GERD will be reviewed

Niël Terblanché

The ministers of fisheries and marine resources and labour, industrial relations, and employment creation have announced a review of the Government Employment Redress Programme (GERD).

The programme, launched in 2020, was intended to secure approximately 2 500 jobs for fishermen who had lost their employment for various reasons.

Fisheries Minister Derek Klazen explained that the GERD will be re-negotiated to ensure fishermen can find active work on vessels.

This decision followed a consultation meeting with ex-fishermen and their employers on Thursday.

Klazen noted that many fishermen prefer working on vessels due to their higher earning potential compared to factory jobs.

Klazen said that the number of ex-fishermen in the group was initially less than 2 000, but has since increased.

The group now includes around 500 individuals who resigned from Cavema Fishing, workers from the now-defunct vessel Pemba Bay, and 450 National Fishing Corporation of Namibia (Fishcor) factory workers.

The fisheries minister said that during the initial implementation of the GERD, expressions of interest were sent out to companies to employ the affected individuals in various capacities within the fishing industry.

“However, the response has been mixed,” he said.

Klazen explained that companies were allocated fishing quotas based on negotiations with the ministry, but the quotas were insufficient for companies to justify chartering or purchasing fishing vessels.

“The rate is not sufficient for the companies to charter or buy additional fishing vessels. The companies realised that although they need boats, it does not make economic sense to bring in boats because the amount of quota they received is not enough,” Klazen said.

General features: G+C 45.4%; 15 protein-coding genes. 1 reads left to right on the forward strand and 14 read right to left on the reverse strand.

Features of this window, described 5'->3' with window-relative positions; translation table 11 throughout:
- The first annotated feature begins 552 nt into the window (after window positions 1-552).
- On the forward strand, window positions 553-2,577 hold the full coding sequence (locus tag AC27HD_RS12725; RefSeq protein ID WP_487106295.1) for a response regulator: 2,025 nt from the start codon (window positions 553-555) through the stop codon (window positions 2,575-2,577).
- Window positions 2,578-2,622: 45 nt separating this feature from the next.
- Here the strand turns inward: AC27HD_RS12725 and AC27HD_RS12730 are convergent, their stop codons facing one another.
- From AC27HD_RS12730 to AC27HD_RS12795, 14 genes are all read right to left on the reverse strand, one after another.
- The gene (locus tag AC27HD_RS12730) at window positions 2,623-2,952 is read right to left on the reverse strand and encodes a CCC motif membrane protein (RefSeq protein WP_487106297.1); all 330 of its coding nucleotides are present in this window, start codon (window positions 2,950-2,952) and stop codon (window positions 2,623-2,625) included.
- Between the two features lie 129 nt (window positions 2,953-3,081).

The disparity in earnings has also been a point of contention among the fishermen.

The minister said that people working as crew on fishing vessels can earn around N$16 000, while those working in factories or remaining at home earn between N$4 000 and N$5 000.

The limited availability of boats has led to a rotational work system, causing further dissatisfaction among the fishermen.

“We cannot live with this situation. I ask the affected people to allow us to get our findings together and work on new strategies,” Klazen said.

The Labour minister, Utoni Nujoma reiterated the government’s commitment to ensuring decent work and living standards for all Namibians.

He, however, acknowledged the challenges posed by resource limitations and the need for sustainable fishing practices.

“Overfishing could deplete critical fish stocks, similar to the decimation of sardine populations by foreign trawlers,” Nujoma warned.

He added that the government cannot disregard the findings of marine biologists and scientists and end up without fish resources.

“If we are not careful with hake and horse mackerel, the same will happen,” Nujoma said.

Both ministers commended participating companies for their efforts to make the programme work but also stressed the government’s right to withdraw agreements with underperforming companies.

Both ministers agree that the review of the GERD will focus on finding a sustainable and fair solution that balances the needs of the fishermen with the economic realities and environmental constraints of the fishing industry.

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